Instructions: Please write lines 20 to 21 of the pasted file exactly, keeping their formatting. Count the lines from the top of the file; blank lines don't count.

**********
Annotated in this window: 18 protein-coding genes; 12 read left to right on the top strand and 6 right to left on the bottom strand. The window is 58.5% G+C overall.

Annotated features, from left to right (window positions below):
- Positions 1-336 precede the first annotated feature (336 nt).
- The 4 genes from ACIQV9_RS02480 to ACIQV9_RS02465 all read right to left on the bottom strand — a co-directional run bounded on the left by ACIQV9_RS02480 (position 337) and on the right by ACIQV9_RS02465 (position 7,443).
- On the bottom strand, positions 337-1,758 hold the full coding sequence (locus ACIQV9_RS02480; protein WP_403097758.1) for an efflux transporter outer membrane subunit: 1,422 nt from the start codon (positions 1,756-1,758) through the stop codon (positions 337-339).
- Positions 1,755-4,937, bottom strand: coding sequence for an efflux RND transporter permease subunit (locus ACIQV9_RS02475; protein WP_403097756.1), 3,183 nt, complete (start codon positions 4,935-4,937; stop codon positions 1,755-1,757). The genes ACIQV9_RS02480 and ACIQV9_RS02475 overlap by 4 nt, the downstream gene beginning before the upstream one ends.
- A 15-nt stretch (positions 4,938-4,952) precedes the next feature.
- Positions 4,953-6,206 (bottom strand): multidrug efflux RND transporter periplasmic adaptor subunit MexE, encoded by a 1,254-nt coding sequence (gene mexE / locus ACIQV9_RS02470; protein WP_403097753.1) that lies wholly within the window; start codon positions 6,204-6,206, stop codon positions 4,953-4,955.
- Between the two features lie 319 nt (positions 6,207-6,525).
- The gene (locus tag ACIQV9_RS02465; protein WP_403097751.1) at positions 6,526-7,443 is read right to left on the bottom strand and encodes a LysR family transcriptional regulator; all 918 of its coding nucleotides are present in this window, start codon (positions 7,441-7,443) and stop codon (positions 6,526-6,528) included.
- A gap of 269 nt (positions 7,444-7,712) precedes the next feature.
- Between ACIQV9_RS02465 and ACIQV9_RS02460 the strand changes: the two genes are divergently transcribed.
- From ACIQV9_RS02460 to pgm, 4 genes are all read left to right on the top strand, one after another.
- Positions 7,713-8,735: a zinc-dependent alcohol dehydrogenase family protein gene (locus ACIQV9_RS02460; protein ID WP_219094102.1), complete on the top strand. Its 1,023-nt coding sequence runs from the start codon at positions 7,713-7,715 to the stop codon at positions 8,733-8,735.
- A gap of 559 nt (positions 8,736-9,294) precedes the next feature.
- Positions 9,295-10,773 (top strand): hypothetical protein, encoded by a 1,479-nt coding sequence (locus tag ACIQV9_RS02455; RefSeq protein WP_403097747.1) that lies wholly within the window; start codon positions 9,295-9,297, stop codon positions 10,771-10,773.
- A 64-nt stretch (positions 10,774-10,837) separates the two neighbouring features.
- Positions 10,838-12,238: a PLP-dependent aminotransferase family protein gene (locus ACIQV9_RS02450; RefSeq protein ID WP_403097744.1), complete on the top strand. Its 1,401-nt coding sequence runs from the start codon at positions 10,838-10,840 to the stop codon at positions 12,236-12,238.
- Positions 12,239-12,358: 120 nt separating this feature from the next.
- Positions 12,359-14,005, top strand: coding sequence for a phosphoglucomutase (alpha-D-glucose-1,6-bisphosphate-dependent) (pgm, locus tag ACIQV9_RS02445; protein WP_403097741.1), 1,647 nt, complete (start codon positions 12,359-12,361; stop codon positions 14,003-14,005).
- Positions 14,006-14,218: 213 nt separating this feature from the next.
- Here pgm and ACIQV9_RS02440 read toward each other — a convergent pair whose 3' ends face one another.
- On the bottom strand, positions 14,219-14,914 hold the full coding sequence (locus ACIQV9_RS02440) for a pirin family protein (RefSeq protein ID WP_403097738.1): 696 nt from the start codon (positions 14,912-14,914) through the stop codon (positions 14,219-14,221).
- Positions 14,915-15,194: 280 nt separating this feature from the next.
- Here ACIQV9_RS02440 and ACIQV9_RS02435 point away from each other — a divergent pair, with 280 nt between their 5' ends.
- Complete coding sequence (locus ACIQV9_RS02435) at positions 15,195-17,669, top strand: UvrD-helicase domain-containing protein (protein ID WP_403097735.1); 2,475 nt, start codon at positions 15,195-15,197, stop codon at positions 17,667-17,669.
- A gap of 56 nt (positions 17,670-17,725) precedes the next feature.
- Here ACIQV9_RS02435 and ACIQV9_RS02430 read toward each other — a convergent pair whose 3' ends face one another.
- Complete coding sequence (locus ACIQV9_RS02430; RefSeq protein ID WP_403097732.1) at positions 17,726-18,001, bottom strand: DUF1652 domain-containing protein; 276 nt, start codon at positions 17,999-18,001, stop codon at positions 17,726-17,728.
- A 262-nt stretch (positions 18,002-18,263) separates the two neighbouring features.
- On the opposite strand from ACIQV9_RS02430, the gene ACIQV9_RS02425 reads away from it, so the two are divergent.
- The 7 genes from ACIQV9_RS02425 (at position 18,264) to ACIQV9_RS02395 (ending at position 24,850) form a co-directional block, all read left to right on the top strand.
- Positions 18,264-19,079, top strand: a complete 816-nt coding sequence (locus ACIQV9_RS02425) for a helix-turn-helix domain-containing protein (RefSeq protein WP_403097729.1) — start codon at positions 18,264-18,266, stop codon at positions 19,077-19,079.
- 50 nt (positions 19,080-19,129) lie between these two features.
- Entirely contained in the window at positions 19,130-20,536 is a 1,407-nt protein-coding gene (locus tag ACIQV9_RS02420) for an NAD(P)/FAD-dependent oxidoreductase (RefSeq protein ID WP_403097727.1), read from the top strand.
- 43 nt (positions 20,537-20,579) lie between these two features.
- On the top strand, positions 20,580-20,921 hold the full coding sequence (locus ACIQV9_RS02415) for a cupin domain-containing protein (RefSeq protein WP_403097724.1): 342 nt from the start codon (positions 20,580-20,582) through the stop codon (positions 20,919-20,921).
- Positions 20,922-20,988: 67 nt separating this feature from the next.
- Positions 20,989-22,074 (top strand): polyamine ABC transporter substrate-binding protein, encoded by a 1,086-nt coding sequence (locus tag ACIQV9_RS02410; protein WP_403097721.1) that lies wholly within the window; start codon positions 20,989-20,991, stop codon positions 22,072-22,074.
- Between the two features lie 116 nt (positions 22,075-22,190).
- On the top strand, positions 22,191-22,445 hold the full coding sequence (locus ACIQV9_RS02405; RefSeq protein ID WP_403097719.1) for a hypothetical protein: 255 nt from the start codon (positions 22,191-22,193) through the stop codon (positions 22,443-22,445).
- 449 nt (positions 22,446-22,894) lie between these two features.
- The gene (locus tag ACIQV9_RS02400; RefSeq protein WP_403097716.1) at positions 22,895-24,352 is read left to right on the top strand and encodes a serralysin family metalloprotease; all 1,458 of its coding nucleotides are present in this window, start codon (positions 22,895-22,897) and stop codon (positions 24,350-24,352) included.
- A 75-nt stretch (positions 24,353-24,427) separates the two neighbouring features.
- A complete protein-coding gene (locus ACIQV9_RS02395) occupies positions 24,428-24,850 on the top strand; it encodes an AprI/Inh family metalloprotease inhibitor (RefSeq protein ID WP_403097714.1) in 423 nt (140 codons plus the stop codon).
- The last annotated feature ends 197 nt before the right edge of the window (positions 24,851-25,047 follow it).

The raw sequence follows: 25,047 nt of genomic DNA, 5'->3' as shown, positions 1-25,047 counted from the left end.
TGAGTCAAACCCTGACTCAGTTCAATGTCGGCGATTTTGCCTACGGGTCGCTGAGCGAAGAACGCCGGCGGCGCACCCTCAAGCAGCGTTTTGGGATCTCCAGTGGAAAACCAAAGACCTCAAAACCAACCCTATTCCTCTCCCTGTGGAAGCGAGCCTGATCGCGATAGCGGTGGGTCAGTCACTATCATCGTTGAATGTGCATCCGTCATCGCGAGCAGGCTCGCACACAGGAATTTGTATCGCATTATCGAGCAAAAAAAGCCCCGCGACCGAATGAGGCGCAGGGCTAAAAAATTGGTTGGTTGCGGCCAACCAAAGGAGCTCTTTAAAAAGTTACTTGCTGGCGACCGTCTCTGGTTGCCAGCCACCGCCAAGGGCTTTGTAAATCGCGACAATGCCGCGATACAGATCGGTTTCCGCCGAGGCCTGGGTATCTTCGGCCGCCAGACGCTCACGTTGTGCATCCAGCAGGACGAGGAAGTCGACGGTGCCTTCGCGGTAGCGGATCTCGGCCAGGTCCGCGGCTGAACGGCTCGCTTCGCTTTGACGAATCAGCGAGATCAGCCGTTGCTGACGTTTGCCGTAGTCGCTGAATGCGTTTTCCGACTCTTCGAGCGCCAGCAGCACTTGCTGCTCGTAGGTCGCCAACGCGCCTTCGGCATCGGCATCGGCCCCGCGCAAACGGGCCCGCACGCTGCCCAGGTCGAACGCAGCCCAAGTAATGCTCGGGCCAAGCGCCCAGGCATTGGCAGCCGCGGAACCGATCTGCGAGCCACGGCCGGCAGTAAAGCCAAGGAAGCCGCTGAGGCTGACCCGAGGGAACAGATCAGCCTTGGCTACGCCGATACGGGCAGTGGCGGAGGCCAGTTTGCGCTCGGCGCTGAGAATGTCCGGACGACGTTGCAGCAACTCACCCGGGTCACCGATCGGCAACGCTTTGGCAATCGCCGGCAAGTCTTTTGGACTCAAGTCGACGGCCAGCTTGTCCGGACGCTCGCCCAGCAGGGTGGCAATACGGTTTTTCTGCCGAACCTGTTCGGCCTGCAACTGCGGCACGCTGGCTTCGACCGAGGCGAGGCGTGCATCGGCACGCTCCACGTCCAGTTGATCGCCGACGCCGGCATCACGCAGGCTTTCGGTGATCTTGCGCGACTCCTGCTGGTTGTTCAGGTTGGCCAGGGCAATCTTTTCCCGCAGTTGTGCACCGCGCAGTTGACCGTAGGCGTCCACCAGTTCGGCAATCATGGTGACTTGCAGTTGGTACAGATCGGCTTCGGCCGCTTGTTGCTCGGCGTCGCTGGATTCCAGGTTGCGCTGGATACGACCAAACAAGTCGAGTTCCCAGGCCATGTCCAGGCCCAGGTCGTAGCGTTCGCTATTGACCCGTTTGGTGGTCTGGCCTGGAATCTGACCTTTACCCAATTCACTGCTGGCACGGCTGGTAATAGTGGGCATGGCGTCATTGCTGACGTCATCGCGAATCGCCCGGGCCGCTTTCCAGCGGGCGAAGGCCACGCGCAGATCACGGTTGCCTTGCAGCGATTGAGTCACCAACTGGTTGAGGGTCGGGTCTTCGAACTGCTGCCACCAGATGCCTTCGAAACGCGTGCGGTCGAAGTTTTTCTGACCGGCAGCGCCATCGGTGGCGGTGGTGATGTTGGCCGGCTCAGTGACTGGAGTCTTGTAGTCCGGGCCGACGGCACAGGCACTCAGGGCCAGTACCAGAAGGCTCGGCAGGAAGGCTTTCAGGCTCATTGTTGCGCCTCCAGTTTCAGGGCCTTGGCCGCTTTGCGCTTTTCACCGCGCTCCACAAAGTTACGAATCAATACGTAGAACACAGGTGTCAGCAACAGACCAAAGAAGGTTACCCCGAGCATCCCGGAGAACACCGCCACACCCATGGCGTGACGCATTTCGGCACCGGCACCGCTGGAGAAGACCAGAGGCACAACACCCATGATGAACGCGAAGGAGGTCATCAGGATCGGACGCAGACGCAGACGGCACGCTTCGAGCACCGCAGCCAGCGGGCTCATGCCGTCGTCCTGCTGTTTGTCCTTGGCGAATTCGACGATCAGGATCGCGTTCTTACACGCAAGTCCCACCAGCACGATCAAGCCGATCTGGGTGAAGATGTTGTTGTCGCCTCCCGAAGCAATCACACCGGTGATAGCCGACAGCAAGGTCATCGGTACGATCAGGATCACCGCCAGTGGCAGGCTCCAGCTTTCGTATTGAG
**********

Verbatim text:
- Positions 12,359-14,005, top strand: coding sequence for a phosphoglucomutase (alpha-D-glucose-1,6-bisphosphate-dependent) (pgm, locus tag ACIQV9_RS02445; protein WP_403097741.1), 1,647 nt, complete (start codon positions 12,359-12,361; stop codon positions 14,003-14,005).
- Positions 14,006-14,218: 213 nt separating this feature from the next.